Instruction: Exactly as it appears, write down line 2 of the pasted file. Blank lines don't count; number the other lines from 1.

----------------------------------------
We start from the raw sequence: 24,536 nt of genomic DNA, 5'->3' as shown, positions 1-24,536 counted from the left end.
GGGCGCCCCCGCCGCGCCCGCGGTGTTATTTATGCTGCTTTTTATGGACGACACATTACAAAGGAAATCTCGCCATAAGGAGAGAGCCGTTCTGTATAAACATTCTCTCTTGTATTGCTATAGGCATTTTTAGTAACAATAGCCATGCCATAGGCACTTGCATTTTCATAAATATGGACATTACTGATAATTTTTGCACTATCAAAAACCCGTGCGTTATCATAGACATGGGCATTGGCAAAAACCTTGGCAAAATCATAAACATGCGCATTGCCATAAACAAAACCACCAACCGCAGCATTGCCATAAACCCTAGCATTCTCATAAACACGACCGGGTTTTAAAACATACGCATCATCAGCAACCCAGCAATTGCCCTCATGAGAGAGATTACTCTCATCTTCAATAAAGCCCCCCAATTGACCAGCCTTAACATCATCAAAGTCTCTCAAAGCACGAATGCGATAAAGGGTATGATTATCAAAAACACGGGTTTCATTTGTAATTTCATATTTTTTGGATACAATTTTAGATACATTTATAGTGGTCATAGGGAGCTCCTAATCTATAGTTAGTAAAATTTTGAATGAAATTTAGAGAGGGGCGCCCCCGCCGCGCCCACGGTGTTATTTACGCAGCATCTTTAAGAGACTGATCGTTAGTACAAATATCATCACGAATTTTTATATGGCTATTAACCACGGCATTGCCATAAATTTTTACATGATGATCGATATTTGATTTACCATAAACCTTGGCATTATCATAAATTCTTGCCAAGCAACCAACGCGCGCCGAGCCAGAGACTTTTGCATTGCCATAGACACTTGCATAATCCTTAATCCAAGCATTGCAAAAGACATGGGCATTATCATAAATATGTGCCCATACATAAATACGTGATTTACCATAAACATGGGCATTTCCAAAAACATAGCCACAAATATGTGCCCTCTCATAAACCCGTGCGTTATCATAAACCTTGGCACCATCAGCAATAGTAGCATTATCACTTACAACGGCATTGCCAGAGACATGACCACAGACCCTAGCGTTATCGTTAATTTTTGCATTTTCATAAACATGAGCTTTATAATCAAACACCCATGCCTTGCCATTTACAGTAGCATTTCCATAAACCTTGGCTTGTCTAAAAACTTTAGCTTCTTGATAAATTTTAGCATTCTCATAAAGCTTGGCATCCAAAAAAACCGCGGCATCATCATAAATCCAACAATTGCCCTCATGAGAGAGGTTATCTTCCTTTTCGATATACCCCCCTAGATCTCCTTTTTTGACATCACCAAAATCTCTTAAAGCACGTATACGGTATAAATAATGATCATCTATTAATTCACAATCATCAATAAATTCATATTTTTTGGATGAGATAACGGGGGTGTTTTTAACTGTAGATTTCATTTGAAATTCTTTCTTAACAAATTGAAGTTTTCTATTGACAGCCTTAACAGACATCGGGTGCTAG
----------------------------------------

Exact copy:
GGGCGCCCCCGCCGCGCCCGCGGTGTTATTTATGCTGCTTTTTATGGACGACACATTACAAAGGAAATCTCGCCATAAGGAGAGAGCCGTTCTGTATAAACATTCTCTCTTGTATTGCTATAGGCATTTTTAGTAACAATAGCCATGCCATAGGCACTTGCATTTTCATAAATATGGACATTACTGATAATTTTTGCACTATCAAAAACCCGTGCGTTATCATAGACATGGGCATTGGCAAAAACCTTGGCAAAATCATAAACATGCGCATTGCCATAAACAAAACCACCAACCGCAGCATTGCCATAAACCCTAGCATTCTCATAAACACGACCGGGTTTTAAAACATACGCATCATCAGCAACCCAGCAATTGCCCTCATGAGAGAGATTACTCTCATCTTCAATAAAGCCCCCCAATTGACCAGCCTTAACATCATCAAAGTCTCTCAAAGCACGAATGCGATAAAGGGTATGATTATCAAAAACACGGGTTTCATTTGTAATTTCATATTTTTTGGATACAATTTTAGATACATTTATAGTGGTCATAGGGAGCTCCTAATCTATAGTTAGTAAAATTTTGAATGAAATTTAGAGAGGGGCGCCCCCGCCGCGCCCACGGTGTTATTTACGCAGCATCTTTAAGAGACTGATCGTTAGTACAAATATCATCACGAATTTTTATATGGCTATTAACCACGGCATTGCCATAAATTTTTACATGATGATCGATATTTGATTTACCATAAACCTTGGCATTATCATAAATTCTTGCCAAGCAACCAACGCGCGCCGAGCCAGAGACTTTTGCATTGCCATAGACACTTGCATAATCCTTAATCCAAGCATTGCAAAAGACATGGGCATTATCATAAATATGTGCCCATACATAAATACGTGATTTACCATAAACATGGGCATTTCCAAAAACATAGCCACAAATATGTGCCCTCTCATAAACCCGTGCGTTATCATAAACCTTGGCACCATCAGCAATAGTAGCATTATCACTTACAACGGCATTGCCAGAGACATGACCACAGACCCTAGCGTTATCGTTAATTTTTGCATTTTCATAAACATGAGCTTTATAATCAAACACCCATGCCTTGCCATTTACAGTAGCATTTCCATAAACCTTGGCTTGTCTAAAAACTTTAGCTTCTTGATAAATTTTAGCATTCTCATAAAGCTTGGCATCCAAAAAAACCGCGGCATCATCATAAATCCAACAATTGCCCTCATGAGAGAGGTTATCTTCCTTTTCGATATACCCCCCTAGATCTCCTTTTTTGACATCACCAAAATCTCTTAAAGCACGTATACGGTATAAATAATGATCATCTATTAATTCACAATCATCAATAAATTCATATTTTTTGGATGAGATAACGGGGGTGTTTTTAACTGTAGATTTCATTTGAAATTCTTTCTTAACAAATTGAAGTTTTCTATTGACAGCCTTAACAGACATCGGGTGCTAG